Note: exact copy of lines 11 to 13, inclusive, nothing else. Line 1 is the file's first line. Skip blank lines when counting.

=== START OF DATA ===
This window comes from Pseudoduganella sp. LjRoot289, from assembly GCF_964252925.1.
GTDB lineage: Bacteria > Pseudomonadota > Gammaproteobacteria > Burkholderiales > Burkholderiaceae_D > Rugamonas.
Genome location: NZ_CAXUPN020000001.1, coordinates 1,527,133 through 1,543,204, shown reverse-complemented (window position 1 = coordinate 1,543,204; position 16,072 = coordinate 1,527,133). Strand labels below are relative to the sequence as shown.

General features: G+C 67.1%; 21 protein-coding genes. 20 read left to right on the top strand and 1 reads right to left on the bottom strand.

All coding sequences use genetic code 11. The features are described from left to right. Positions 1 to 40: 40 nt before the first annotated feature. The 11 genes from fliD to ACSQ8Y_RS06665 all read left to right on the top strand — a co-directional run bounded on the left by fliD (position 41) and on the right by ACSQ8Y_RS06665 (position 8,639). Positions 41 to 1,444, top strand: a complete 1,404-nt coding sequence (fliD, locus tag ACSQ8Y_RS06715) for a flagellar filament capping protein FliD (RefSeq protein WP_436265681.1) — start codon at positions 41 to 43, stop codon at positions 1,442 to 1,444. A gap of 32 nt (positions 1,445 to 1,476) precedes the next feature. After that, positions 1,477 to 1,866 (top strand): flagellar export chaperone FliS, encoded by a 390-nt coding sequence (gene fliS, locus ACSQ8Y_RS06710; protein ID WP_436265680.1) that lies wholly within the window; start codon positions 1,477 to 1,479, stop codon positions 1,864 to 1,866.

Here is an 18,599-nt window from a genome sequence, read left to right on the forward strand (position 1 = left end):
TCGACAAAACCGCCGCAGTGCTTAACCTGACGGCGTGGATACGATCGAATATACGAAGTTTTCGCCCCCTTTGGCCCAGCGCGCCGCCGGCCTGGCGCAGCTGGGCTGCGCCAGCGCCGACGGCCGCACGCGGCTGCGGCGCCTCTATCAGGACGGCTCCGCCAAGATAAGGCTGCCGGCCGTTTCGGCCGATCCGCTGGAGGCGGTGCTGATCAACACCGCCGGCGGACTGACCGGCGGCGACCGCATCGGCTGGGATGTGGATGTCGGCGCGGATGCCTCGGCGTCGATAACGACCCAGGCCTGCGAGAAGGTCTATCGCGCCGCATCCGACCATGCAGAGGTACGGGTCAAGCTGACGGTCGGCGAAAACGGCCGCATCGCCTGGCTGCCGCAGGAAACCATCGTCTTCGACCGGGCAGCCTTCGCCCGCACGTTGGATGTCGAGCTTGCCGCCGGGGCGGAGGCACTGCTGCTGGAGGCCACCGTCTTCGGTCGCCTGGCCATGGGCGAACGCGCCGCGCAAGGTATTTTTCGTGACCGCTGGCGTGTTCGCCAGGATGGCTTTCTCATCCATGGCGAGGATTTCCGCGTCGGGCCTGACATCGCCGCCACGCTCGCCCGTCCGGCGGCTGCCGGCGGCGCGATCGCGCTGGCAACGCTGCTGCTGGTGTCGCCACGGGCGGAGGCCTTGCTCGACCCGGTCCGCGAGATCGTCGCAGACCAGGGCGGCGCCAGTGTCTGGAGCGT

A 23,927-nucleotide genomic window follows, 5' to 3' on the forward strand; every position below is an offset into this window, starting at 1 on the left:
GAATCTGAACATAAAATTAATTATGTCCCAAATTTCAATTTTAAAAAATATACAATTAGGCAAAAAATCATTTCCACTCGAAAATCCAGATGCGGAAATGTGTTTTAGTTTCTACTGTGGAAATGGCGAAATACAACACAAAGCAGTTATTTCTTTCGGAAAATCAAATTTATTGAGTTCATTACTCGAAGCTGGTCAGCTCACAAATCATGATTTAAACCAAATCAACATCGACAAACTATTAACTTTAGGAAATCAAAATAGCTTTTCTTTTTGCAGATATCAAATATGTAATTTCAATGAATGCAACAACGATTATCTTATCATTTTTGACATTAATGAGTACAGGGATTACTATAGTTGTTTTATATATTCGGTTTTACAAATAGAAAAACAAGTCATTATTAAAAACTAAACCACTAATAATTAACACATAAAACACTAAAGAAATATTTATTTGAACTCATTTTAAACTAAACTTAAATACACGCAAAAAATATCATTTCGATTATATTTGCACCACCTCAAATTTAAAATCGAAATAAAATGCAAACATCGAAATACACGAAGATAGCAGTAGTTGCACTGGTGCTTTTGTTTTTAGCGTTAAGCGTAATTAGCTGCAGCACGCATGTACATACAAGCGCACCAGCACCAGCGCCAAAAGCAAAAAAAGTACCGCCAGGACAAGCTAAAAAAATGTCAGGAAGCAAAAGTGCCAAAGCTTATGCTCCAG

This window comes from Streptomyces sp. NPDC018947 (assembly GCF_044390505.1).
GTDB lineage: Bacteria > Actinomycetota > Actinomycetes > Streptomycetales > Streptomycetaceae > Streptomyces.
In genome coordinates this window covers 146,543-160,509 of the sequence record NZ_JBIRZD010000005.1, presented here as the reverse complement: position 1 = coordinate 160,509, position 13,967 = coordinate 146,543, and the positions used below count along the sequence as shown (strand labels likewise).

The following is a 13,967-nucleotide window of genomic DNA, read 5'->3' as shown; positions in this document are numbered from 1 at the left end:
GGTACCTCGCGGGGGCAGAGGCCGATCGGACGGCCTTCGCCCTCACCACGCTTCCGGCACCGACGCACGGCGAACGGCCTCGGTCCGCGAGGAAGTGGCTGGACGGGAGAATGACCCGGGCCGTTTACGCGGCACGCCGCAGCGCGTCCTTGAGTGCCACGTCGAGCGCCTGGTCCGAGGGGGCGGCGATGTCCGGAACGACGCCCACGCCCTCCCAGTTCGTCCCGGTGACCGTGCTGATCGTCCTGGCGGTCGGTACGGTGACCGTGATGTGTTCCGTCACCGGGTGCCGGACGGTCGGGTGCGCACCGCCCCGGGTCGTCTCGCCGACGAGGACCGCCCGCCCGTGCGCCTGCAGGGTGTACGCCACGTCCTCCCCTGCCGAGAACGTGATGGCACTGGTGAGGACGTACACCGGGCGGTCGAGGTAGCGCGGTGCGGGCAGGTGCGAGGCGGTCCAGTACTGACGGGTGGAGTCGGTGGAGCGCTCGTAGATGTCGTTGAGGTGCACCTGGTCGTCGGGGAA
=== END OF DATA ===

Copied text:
GTDB lineage: Bacteria > Actinomycetota > Actinomycetes > Streptomycetales > Streptomycetaceae > Streptomyces.
In genome coordinates this window covers 146,543-160,509 of the sequence record NZ_JBIRZD010000005.1, presented here as the reverse complement: position 1 = coordinate 160,509, position 13,967 = coordinate 146,543, and the positions used below count along the sequence as shown (strand labels likewise).

The following is a 13,967-nucleotide window of genomic DNA, read 5'->3' as shown; positions in this document are numbered from 1 at the left end: